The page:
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-   -   Changing, Healing, Growing (http://www.polyamory.com/forum/showthread.php?t=6502)

River 02-08-2011 06:28 PM

Changing, Healing, Growing
 
This thread / topic is for exploring the question as to how people change, heal, grow. This forum is about relationship/s. And relationships typically bring us up against our "stuff," our habits, our fears, our automatic reactions.... Often we don't like our own "stuff". We want to change, and yet we find ourselves stuck, unable to change even those habits which we know are unproductive, self-destructive, relationship damaging, etc.

I'd like participants here to share with us the methods or tools of change which they utilize, as well as success stories in the application of these tools or methods. What has helped you to change for the better when you were stuck?

I'll listen a bit and then share some of my own experiences, tools and methods.

bella123456 02-09-2011 02:36 AM

I had a recent experience where a close friend made what everyone would class as a fairly innocuous comment. Objectively it was an innocent comment. I felt an instant emotional jolt, an instant and strong pang of something.
I didn't comment to him at the time, because I really didn't understand what the jolt was, I didn't understand how I was feeling, let alone why I was feeling that way..

Over the next few days I studied my response and tried to work out where such a strong reaction had come from. Eventually I worked out that his comment was (in my head anyway) a little too close to a comment that would have been said in a much earlier unhealthy relationship.

So the process for me was to accept that my friendís comment was actually fine in itself. He was not guilty of saying something wrong. My negative jolt reaction was linked to my past experiences. I was aware that my past experiences actually prevented me from hearing the innocence in his comment.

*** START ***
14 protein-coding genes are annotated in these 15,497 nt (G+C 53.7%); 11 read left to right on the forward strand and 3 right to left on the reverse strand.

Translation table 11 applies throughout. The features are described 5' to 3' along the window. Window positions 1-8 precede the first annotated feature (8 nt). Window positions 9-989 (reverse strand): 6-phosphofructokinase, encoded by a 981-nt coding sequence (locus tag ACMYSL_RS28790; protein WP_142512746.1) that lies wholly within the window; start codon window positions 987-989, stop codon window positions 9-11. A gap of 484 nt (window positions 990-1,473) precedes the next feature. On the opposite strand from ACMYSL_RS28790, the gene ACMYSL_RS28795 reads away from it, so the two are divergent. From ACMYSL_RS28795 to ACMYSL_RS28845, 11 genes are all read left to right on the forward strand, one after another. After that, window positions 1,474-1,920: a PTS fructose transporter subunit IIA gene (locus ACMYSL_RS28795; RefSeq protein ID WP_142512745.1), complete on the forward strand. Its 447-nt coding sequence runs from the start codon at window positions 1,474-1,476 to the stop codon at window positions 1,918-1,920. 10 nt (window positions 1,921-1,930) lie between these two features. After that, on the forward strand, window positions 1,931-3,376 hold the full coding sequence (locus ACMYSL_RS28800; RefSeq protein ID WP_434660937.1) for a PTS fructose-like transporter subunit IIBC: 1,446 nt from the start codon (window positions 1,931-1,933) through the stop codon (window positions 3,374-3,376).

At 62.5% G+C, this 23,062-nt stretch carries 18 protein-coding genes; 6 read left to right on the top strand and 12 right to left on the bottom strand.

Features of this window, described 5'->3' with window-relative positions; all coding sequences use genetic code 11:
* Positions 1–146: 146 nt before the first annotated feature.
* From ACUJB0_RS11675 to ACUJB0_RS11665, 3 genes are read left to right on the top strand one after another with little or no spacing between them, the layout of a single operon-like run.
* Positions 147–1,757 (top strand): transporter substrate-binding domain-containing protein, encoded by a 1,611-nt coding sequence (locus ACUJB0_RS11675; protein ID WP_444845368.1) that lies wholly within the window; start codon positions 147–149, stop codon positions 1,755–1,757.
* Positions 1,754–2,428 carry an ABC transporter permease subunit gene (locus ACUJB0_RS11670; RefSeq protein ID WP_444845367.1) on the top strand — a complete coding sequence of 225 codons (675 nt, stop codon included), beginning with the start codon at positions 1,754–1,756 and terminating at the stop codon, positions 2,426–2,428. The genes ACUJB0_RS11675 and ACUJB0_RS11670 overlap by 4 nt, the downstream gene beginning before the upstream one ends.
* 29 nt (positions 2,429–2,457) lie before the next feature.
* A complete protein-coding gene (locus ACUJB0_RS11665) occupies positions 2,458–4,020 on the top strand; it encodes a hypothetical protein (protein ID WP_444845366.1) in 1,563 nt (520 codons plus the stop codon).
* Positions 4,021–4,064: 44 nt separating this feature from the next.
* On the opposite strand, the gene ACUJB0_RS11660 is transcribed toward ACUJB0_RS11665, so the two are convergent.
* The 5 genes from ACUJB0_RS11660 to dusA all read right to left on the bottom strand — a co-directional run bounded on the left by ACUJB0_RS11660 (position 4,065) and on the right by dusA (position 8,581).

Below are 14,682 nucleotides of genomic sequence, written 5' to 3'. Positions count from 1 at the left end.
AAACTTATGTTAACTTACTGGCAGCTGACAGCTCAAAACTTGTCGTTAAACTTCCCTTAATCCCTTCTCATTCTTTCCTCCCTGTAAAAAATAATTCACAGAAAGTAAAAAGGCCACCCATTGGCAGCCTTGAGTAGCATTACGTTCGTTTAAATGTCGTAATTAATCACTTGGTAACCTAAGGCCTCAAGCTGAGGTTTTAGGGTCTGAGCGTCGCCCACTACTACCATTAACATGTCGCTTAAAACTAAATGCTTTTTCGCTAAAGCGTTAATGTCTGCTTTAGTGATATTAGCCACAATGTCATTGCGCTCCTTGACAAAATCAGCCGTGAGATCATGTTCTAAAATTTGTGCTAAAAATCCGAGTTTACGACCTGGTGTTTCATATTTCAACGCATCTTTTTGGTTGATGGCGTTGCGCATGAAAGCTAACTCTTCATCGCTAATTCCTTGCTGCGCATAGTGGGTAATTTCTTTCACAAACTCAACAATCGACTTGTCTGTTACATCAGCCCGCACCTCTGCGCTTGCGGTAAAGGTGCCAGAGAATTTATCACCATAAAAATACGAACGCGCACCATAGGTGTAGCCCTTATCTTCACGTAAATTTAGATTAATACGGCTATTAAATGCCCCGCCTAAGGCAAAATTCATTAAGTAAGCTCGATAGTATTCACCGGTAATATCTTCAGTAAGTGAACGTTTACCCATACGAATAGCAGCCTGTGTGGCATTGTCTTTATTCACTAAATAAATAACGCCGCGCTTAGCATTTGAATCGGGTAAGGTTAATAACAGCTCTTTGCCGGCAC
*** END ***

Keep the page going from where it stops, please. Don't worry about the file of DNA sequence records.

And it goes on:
I emailed him and explained what had happened, and that I had a strong emotional response that was triggered by his comment, I explained my past so he could see why I may have had such a reaction. I re-assured him the comment was indeed fine...but it would be great if he could show some added sensitivity in the future given it's an area of vulnerability for me. His response was wonderful, he thanked for for being so honest in communicating what his comment had triggered for me and he committed to be mindful of this in the future..


This was a really good process for me as I felt I had worked out the issue was with me, rather than his comment, and it also opened me up the idea that I should listen to my ďjoltsĒ more often Ė they mean something !

Sometimes I think of it as listening to white noise and the discovering part of the noise isnít random, and picking up that bit that isnít random and turning it over again and again.

I now think of an emotional jolt as a non random sound amongst white noise, and listening to that non randomness is important.

In terms of my friend, I think in the past I may have just said (to myself of course :) ) something along the lines of ďoh, what a insensitive person he is....what a thing to say to me!!Ē
And Iím glad I didnít treat him that way, he is a very sensitive person, and I would have been doing him a great disservice.

River 02-09-2011 04:48 PM

Thanks for sharing that, Bella.

Whether they be words or actions, or inactions, a lot of us have a tendency to be "triggered" about some past hurt by these, and then to react impulsively without prior reflection about the "jolts". An old injury is being touched and the energy of the reaction is tied up with the past. The actuality and potential of the present can be lost in such moments. So, yes, it's good to take some breaths, settle, and examine what's going on before jumping on a reaction train.